WHO and the Ministry of Health strengthen response to refugee and migrant crisis in the Former Yugoslav Republic of Macedonia

WHO/Dragi Tarcugovski

According to the Office of the United Nations High Commissioner for Refugees (UNHCR), the number of refugees and migrants crossing the former Yugoslav Republic of Macedonia on the way to west-European countries significantly increased during the last month. On 16 September 2015, approximately 4000 refugees and migrants were registered at Gevgelija Transit centre (close to the Greek border) and the number of registered refugees and migrants reached 7900 on 7 October 2015.

Between 19 June and 10 October 2015, police registered 130 727 foreign citizens who received certificates expressing their intention to submit a request for recognition of the right to asylum. Of these, 65% are men; 13% are women and 22% are children. According to UNHCR, most are citizens of the Syrian Arab Republic, with the rest from Afghanistan, Bangladesh, Congo, Iran (Islamic Republic of), Iraq, Nigeria, Pakistan, Palestine and Somalia.

As the number of refugees and migrants transiting through the country increases and winter approaches, WHO/Europe and the Ministry of Health have strengthened their response to adequately manage this situation including:

  • daily expert missions to centres to assess the situation and identify the most urgent health needs;
  • a training workshop on refugee and migrant health delivered to health and non-health professionals working with these population groups; and
  • the procurement of urgent medical supplies and goods, organized by WHO/Europe as requested by the Ministry of Health.

Provision of medical assistance

Different organizations work together to provide food, water, clothes, medical care and support 24 hours a day at the transit centre Vinojug in Gevgelija.

Health care centres and hospitals from several cities in the region offer medical care including emergency transport to hospitals. A special department to treat migrants was established at the general hospital in Gevgelija. A team consisting of a medical doctor and nurse provide medical services in 2 shifts, 24 hours a day. The health care centre Gevgelija gives medicine and materials to the transit centre.

Gevgelija hospital and the clinical hospital in Skopje provide childbirth and maternal care to refugee and migrant women.

A team of medical doctors, paramedics and translators from the Macedonian Red Cross in collaboration with UNHCR provides assistance more than 1000 times a day including:

  • first aid
  • medical care
  • transport of patients from the border crossing to the transit centre
  • social/humanitarian assistance
  • family reunion (tracing) services.

Assistance to refugees and migrants is also available at the resting point railway station Tabanovce (northern border crossing to Serbia). The Macedonian Red Cross offers first aid and medical care. The health care centre Kumanovo provides emergency care and transport of patients to the general hospital in Kumanovo.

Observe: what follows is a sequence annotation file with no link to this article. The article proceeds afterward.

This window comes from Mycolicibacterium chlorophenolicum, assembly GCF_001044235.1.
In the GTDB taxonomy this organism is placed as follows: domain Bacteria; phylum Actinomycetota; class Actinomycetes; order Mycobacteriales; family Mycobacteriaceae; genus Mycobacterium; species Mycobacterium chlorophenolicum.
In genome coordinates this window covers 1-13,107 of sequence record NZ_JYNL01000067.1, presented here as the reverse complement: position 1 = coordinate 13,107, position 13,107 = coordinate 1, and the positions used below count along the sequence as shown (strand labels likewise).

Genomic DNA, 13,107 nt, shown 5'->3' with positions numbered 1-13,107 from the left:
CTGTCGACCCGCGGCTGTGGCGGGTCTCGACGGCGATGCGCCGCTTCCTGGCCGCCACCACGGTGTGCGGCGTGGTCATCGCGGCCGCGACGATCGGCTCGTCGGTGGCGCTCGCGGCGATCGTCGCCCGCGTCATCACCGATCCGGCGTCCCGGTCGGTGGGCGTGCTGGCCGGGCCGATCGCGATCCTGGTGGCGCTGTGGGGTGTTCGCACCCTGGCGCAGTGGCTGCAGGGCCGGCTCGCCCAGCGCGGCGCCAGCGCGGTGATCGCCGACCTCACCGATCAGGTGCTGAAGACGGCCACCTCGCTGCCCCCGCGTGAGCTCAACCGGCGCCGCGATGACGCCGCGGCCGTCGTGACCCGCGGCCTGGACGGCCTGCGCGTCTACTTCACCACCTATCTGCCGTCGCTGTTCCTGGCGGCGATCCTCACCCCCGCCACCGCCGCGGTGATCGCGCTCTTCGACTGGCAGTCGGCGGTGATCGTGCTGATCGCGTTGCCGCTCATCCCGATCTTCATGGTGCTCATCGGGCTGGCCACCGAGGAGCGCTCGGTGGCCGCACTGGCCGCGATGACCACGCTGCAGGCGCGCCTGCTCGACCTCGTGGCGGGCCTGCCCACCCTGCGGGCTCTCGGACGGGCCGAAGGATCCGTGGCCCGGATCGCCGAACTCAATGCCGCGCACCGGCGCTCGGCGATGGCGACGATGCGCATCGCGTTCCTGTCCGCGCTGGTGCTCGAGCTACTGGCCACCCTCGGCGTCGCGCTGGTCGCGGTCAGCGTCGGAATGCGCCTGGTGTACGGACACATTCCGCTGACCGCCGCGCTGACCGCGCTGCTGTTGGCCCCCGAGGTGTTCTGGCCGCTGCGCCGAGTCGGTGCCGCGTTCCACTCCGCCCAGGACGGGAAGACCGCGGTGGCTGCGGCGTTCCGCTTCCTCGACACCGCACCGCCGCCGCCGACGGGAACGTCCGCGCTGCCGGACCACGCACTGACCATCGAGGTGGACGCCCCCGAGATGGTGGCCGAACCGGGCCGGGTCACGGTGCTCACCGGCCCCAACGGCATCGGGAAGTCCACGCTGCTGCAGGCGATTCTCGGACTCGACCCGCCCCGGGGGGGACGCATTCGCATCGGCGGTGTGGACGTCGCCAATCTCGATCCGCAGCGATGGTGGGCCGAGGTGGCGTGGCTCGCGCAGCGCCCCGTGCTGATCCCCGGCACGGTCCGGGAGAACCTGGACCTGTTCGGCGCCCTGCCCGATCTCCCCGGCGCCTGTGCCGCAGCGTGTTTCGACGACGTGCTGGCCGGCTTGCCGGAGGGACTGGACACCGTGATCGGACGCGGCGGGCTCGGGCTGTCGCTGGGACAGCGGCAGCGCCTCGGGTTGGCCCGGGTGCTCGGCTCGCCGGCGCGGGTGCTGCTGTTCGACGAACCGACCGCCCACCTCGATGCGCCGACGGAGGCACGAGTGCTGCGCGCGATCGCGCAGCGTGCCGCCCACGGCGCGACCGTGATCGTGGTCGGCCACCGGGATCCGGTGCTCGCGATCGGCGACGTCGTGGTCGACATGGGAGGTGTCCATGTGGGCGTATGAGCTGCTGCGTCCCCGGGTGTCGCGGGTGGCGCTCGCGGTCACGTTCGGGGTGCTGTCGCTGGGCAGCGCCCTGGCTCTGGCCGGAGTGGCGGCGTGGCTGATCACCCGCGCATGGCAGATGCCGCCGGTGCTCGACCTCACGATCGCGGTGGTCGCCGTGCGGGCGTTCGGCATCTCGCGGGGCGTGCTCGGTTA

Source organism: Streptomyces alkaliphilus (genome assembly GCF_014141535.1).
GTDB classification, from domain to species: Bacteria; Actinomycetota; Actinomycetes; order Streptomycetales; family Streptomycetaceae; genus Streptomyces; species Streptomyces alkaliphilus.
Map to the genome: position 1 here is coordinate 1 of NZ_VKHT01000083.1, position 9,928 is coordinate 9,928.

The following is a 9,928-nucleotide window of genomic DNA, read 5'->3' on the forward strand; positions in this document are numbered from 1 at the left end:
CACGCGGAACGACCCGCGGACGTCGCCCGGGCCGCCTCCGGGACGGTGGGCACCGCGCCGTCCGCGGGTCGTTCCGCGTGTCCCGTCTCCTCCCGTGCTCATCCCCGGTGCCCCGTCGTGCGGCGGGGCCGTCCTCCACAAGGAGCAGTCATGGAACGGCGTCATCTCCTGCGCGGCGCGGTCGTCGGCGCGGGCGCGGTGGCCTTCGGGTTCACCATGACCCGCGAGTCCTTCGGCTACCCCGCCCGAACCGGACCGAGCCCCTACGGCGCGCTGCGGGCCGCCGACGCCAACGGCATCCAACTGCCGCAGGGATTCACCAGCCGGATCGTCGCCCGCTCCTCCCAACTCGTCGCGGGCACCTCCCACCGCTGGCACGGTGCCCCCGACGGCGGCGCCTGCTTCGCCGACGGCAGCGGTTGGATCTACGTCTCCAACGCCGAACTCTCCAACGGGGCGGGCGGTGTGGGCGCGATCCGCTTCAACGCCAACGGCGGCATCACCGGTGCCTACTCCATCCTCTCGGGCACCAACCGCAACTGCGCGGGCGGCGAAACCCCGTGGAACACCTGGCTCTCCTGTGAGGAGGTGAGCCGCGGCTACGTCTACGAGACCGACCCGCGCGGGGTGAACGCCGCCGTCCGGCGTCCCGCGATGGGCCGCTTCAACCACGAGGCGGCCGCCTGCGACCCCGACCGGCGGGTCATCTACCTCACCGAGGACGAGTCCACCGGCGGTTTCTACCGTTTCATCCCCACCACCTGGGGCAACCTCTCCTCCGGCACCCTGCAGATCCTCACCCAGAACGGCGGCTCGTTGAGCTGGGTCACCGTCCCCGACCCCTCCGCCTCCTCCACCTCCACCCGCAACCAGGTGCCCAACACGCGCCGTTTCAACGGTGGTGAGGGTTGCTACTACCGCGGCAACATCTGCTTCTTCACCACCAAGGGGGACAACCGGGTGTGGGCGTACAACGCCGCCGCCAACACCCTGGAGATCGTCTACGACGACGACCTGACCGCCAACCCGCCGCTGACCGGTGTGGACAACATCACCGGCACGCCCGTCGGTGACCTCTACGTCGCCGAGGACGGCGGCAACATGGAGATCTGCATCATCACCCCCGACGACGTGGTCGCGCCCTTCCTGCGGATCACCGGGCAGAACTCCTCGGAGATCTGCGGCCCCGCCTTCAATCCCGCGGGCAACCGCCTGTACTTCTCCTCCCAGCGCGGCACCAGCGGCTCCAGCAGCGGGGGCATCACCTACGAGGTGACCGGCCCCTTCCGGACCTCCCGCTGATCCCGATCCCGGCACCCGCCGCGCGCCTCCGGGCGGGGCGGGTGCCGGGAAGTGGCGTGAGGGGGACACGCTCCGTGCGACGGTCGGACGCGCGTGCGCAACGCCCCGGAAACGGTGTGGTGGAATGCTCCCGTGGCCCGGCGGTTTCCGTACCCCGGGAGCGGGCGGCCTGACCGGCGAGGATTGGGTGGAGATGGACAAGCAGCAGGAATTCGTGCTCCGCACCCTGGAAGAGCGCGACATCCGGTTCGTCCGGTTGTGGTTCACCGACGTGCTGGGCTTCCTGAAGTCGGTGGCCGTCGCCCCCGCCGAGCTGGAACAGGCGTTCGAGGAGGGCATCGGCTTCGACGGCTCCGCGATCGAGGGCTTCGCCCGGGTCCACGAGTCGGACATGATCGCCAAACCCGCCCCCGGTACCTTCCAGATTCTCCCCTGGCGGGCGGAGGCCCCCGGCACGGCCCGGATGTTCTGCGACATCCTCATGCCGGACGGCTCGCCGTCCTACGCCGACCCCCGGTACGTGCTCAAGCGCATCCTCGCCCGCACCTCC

Migrants are transported from the transit centre in Gevgelija to Tabanovce by train, buses and taxis. Migrants still have to walk from the Greek border to the transit centre in Gevgelija, as well as from Tabanovce to the reception centre in Preshevo, Serbia.

Public health centres in Gevgelija and Kumanovo provide public health surveillance, hygiene and epidemiological control including disinfection of transit centres, regular control of drinking-water and disease registration.

Common health problems

During the summer (August and September), most interventions were related to skin diseases (burns/blisters, allergic reactions, insect bites), pain, weapon-related wounds, respiratory and gastro-intestinal diseases, and chronic diseases (diabetes, heart diseases). In October, the number of respiratory diseases increased, but gastro-intestinal diseases were still frequent. Most patients are not willing to go to hospital, because they want to leave the country as fast as possible.

Food distribution

Several nongovernmental organizations (NGOs) are engaged in distributing fresh and canned food, as well as standard food parcels. The State Food and Veterinary Agency controls food distribution. As temperatures decrease, the Macedonian Red Cross plans to distribute hot tea to migrants.

Crisis management and coordination

The Government of the former Yugoslav Republic of Macedonia established a crisis management team to respond to the needs of the refugees and migrants. Coordination of all organizations working with these groups is organized and well-functioning. Once a week, UNHCR organizes coordination meetings to provide information, discuss issues with all stakeholders and agree on future actions.

WHO response

WHO provides support to the country to address the health needs of refugees and migrants including:

  • technical and on-site assistance to increase the public health response and improve coordination of services;
  • daily presence and support at transit centres by a field operation officer for health and migration; and
  • identification of medical needs and recommendations.

Meetings are organized with representatives of the Ministry of Health, health centres, public health centres, hospitals in Kumanovo and Gevgelija, United Nation agencies, NGOs and crisis management centres to identify the health needs of refugees and migrants and provide assistance in problem resolution.

WHO provided crisis management training of health personnel from Gevgelija and Kumanovo regions in September 2015.

Next steps

The Ministry of Health submitted a list of urgent needs to WHO, and the procured goods are expected to be distributed in the upcoming weeks. WHO will continue to support the Ministry of Health to provide adequate health response to the large influx of migrants in the country.